Facebook has acquired a facial image analysis firm FacioMetrics as it tries to give users new features to add special effects to photos and videos. The technology developed by the startup also includes capabilities for face tracking and recognizing emotions, which could potentially open up other applications for Facebook. The financial terms of the acquisition of FacioMetrics, a startup that was spun off from Carnegie Mellon University, were not disclosed. Facebook will discontinue the products, which are no longer available on app stores.The FacioMetrics website now only has a message about the acquisition. "How people share and communicate is changing and things like masks and other effects allow people to express themselves in fun and creative ways," a Facebook spokesman wrote in an email Wednesday.
Machine learning and the artificial intelligence that it promises to deliver are clearly here to stay. The only remaining question is what will these technologies conquer next? The algorithms and techniques that have been exciting researchers and practitioners over the last few years are being dramatically improved, tuned for perfection, and in some cases completely replaced by a new generation of increasingly powerful algorithms. The investments in areas such as deep learning and the promise of building multi-layer perceptron (or artificial neurons) to solve a host of challenging problems has started to move out of dusty offices and laboratories toward the center of our economy in areas such as healthcare, marketing, communications, finance, energy, education, and even public safety. The number of useful applications is growing rapidly and the benefits of early investments by technology giants and influential research institutions are paying off nicely.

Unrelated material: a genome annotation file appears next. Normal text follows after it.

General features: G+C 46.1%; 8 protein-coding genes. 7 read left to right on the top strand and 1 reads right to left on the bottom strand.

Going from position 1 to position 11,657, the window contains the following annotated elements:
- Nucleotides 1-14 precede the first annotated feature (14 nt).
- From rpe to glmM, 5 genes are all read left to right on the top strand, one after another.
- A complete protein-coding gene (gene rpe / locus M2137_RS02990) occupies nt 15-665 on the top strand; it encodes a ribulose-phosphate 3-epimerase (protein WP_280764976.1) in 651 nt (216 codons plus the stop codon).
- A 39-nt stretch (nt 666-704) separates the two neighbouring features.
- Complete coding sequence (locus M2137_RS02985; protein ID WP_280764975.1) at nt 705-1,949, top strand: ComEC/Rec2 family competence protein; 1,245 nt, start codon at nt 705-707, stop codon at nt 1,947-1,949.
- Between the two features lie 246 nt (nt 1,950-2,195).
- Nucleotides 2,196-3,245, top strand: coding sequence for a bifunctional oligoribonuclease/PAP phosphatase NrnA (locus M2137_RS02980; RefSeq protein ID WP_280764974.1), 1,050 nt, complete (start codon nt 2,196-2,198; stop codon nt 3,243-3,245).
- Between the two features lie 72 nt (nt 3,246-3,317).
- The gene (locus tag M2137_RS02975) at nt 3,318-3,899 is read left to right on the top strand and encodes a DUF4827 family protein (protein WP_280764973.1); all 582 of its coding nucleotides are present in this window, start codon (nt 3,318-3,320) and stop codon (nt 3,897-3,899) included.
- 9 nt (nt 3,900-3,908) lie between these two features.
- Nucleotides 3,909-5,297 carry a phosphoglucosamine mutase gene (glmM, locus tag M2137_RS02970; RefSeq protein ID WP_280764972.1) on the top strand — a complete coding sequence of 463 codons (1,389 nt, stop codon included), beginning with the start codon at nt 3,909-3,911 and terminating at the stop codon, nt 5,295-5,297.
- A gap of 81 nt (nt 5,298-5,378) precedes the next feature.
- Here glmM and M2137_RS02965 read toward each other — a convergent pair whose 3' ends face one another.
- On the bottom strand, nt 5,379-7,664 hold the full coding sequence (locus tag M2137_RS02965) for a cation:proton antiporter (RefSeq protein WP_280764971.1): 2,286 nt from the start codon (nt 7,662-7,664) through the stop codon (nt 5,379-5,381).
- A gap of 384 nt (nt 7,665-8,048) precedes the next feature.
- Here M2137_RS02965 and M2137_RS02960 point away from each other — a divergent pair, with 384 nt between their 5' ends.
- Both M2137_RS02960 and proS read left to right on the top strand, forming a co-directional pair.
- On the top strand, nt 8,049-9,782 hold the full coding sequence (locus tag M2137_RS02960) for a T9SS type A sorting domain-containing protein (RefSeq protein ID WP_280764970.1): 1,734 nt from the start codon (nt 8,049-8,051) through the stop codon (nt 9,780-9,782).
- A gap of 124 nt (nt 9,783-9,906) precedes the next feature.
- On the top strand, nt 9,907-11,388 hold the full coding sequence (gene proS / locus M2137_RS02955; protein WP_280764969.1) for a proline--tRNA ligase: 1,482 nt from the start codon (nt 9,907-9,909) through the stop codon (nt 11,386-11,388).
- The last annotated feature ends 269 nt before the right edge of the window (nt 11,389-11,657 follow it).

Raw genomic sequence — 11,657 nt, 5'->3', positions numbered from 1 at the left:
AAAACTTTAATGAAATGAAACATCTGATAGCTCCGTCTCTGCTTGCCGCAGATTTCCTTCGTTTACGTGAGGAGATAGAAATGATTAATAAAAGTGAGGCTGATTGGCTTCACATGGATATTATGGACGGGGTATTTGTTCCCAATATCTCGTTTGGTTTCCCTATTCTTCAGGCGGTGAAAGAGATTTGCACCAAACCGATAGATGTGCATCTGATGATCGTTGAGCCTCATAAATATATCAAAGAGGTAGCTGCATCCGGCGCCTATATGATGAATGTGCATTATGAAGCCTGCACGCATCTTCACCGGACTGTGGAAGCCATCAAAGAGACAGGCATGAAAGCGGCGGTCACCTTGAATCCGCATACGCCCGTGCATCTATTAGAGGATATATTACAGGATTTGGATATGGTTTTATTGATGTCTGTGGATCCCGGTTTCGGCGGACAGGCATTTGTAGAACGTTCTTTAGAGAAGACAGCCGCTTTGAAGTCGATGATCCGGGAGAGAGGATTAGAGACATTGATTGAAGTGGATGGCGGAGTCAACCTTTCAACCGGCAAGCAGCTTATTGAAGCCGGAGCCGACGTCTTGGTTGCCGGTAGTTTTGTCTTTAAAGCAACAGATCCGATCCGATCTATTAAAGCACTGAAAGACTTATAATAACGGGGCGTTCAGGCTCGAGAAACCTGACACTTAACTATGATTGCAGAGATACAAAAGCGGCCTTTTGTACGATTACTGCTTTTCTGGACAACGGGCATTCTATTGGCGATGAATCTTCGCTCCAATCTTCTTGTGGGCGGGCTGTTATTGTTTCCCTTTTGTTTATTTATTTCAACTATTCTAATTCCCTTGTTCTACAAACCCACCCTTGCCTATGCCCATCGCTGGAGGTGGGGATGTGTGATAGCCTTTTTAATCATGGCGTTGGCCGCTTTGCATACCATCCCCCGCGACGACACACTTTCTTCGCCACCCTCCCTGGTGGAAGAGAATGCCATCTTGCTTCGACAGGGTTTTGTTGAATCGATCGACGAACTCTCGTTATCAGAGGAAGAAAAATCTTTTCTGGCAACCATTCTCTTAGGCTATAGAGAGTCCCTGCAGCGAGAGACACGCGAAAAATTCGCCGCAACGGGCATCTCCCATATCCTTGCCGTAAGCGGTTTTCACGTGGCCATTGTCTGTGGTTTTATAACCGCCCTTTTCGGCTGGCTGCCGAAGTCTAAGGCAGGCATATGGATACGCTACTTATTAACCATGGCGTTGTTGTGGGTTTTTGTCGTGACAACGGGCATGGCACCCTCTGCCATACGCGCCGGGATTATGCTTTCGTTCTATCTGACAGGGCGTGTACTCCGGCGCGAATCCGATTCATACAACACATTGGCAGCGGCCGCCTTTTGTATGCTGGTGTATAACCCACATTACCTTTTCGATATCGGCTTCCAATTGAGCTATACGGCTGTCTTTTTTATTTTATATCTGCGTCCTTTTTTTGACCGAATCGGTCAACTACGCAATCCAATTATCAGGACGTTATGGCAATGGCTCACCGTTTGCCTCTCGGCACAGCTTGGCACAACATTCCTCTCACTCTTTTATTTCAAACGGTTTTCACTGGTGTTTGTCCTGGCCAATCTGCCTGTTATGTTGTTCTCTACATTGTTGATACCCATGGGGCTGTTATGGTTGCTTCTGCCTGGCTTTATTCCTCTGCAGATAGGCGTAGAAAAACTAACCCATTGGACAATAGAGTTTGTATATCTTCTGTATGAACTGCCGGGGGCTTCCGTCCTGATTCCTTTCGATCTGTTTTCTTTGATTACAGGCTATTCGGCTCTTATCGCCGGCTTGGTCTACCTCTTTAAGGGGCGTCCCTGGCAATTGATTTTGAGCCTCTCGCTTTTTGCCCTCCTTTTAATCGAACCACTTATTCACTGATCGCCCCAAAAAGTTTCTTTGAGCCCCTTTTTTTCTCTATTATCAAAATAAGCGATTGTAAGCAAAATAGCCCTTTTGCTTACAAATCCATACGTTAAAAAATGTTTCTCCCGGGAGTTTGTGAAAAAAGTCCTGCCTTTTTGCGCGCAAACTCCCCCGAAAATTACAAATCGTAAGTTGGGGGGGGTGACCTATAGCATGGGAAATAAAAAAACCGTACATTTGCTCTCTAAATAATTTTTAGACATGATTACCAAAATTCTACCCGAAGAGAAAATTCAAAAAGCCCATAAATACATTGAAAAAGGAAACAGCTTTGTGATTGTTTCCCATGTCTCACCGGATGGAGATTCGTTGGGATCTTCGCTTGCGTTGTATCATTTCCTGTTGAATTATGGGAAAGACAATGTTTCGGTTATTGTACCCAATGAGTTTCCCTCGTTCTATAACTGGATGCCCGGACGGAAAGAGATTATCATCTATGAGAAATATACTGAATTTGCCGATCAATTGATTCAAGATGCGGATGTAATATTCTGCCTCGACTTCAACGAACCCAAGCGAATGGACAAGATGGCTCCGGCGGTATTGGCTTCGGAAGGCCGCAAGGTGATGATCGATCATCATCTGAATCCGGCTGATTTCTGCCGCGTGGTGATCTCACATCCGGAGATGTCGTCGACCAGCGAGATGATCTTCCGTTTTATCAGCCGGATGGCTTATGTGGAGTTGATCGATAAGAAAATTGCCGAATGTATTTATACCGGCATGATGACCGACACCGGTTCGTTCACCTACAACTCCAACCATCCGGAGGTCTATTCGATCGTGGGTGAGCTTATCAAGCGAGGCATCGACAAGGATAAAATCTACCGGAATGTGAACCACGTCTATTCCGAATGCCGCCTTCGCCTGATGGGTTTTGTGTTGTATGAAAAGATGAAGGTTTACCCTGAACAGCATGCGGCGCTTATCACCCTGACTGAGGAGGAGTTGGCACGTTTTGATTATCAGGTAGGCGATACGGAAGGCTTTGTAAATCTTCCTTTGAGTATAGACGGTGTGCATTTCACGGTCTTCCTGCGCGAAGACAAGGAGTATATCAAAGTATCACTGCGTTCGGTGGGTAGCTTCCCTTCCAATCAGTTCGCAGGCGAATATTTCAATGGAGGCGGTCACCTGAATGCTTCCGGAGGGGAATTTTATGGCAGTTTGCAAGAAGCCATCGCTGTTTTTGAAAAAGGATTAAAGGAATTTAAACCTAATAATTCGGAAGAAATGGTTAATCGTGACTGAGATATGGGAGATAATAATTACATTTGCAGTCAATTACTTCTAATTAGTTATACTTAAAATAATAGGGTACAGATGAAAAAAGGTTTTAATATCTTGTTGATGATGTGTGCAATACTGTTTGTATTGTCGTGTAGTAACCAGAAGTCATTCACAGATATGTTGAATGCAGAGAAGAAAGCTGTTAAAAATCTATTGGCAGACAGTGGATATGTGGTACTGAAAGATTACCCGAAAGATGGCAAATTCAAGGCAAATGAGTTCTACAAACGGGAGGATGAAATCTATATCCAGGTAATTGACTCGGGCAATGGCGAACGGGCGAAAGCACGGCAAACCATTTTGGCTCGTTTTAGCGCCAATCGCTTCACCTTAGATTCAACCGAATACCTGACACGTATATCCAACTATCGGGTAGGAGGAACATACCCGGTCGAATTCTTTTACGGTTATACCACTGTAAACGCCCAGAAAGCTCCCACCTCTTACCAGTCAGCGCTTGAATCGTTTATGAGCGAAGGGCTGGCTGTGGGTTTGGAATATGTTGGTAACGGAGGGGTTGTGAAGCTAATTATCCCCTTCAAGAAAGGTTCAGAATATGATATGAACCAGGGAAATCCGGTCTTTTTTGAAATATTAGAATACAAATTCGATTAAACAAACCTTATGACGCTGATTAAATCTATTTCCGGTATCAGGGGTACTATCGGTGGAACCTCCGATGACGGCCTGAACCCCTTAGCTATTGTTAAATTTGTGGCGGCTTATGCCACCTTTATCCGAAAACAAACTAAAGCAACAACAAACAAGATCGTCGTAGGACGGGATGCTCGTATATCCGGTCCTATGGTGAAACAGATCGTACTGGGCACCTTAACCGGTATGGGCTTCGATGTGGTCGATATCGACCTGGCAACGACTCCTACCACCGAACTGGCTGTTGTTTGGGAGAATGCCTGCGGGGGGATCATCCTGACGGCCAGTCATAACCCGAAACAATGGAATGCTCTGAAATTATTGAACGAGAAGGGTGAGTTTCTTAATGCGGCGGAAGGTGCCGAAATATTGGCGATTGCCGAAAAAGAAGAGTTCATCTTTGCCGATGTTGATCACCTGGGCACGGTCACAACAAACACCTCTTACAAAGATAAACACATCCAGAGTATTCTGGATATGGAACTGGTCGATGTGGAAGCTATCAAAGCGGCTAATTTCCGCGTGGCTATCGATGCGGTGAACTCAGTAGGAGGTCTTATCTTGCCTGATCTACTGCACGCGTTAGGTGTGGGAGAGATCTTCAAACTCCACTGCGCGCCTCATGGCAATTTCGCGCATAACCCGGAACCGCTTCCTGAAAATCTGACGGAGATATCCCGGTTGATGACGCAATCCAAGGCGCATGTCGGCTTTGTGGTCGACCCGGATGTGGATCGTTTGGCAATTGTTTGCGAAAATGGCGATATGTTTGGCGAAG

At Facebook's recent annual developer conference, Marc Zuckerberg outlined the social network's artificial intelligence (AI) plans to "build systems that are better than people in perception." He then demonstrated an impressive image recognition technology for the blind that can "see" what's going on in a picture and explain it out loud. From programs that help the visually impaired and safety features in cars that detect large animals to auto-organizing untagged photo collections and extracting business insights from socially shared pictures, the benefits of image recognition, or computer vision, are only just beginning to make their way into the world -- but they're doing so with increasing frequency and depth. It's busy enough that the upcoming LDV Vision Summit, an annual conference dedicated to all things visual tech, from VR and cameras to medical imaging and content analysis, is already in its third year. "The advancements in computer vision these days are creating tremendous new opportunities in analyzing images that are exponentially impacting every business vertical, from automotive to advertising to augmented reality," says Evan Nisselson of LDV Capital, which organizes the summit.